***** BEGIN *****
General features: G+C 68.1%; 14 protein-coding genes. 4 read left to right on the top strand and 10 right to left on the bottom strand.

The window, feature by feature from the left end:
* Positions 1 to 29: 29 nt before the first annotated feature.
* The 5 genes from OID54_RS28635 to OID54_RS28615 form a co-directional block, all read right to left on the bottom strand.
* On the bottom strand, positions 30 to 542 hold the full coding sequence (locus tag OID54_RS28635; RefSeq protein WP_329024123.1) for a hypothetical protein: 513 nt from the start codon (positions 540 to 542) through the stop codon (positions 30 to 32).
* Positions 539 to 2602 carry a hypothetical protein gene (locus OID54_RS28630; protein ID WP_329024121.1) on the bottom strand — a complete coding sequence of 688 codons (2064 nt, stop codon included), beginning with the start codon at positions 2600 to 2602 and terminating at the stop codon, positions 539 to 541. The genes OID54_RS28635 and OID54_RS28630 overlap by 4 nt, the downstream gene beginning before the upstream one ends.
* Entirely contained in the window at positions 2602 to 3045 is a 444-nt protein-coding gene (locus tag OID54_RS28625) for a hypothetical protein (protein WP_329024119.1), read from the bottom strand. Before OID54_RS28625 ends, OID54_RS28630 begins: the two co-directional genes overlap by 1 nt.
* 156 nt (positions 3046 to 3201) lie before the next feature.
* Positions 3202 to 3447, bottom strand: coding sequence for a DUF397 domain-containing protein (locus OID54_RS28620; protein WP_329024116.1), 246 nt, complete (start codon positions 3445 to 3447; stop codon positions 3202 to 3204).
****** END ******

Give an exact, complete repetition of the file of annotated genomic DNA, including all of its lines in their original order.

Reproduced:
General features: G+C 68.1%; 14 protein-coding genes. 4 read left to right on the top strand and 10 right to left on the bottom strand.

The window, feature by feature from the left end:
* Positions 1 to 29: 29 nt before the first annotated feature.
* The 5 genes from OID54_RS28635 to OID54_RS28615 form a co-directional block, all read right to left on the bottom strand.
* On the bottom strand, positions 30 to 542 hold the full coding sequence (locus tag OID54_RS28635; RefSeq protein WP_329024123.1) for a hypothetical protein: 513 nt from the start codon (positions 540 to 542) through the stop codon (positions 30 to 32).
* Positions 539 to 2602 carry a hypothetical protein gene (locus OID54_RS28630; protein ID WP_329024121.1) on the bottom strand — a complete coding sequence of 688 codons (2064 nt, stop codon included), beginning with the start codon at positions 2600 to 2602 and terminating at the stop codon, positions 539 to 541. The genes OID54_RS28635 and OID54_RS28630 overlap by 4 nt, the downstream gene beginning before the upstream one ends.
* Entirely contained in the window at positions 2602 to 3045 is a 444-nt protein-coding gene (locus tag OID54_RS28625) for a hypothetical protein (protein WP_329024119.1), read from the bottom strand. Before OID54_RS28625 ends, OID54_RS28630 begins: the two co-directional genes overlap by 1 nt.
* 156 nt (positions 3046 to 3201) lie before the next feature.
* Positions 3202 to 3447, bottom strand: coding sequence for a DUF397 domain-containing protein (locus OID54_RS28620; protein WP_329024116.1), 246 nt, complete (start codon positions 3445 to 3447; stop codon positions 3202 to 3204).